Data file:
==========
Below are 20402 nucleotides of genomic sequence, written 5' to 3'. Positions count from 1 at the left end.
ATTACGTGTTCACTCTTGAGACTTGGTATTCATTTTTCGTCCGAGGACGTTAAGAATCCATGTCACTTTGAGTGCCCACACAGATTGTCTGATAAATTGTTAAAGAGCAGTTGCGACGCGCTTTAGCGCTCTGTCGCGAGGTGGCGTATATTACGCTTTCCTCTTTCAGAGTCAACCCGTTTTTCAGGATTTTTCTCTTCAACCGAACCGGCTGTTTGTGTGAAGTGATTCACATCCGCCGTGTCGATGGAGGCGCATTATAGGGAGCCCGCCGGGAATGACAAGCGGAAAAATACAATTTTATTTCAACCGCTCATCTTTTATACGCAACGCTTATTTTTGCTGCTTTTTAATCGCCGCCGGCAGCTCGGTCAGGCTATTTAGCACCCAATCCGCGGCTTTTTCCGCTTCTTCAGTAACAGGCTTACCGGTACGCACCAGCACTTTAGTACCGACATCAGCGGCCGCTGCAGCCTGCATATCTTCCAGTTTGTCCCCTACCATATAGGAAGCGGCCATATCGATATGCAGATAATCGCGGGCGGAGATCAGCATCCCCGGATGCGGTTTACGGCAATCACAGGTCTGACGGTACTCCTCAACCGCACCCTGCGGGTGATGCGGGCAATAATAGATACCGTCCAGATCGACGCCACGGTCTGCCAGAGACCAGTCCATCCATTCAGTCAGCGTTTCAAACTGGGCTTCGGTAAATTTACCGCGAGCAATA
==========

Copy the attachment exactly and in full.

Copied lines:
Below are 20402 nucleotides of genomic sequence, written 5' to 3'. Positions count from 1 at the left end.
ATTACGTGTTCACTCTTGAGACTTGGTATTCATTTTTCGTCCGAGGACGTTAAGAATCCATGTCACTTTGAGTGCCCACACAGATTGTCTGATAAATTGTTAAAGAGCAGTTGCGACGCGCTTTAGCGCTCTGTCGCGAGGTGGCGTATATTACGCTTTCCTCTTTCAGAGTCAACCCGTTTTTCAGGATTTTTCTCTTCAACCGAACCGGCTGTTTGTGTGAAGTGATTCACATCCGCCGTGTCGATGGAGGCGCATTATAGGGAGCCCGCCGGGAATGACAAGCGGAAAAATACAATTTTATTTCAACCGCTCATCTTTTATACGCAACGCTTATTTTTGCTGCTTTTTAATCGCCGCCGGCAGCTCGGTCAGGCTATTTAGCACCCAATCCGCGGCTTTTTCCGCTTCTTCAGTAACAGGCTTACCGGTACGCACCAGCACTTTAGTACCGACATCAGCGGCCGCTGCAGCCTGCATATCTTCCAGTTTGTCCCCTACCATATAGGAAGCGGCCATATCGATATGCAGATAATCGCGGGCGGAGATCAGCATCCCCGGATGCGGTTTACGGCAATCACAGGTCTGACGGTACTCCTCAACCGCACCCTGCGGGTGATGCGGGCAATAATAGATACCGTCCAGATCGACGCCACGGTCTGCCAGAGACCAGTCCATCCATTCAGTCAGCGTTTCAAACTGGGCTTCGGTAAATTTACCGCGAGCAATA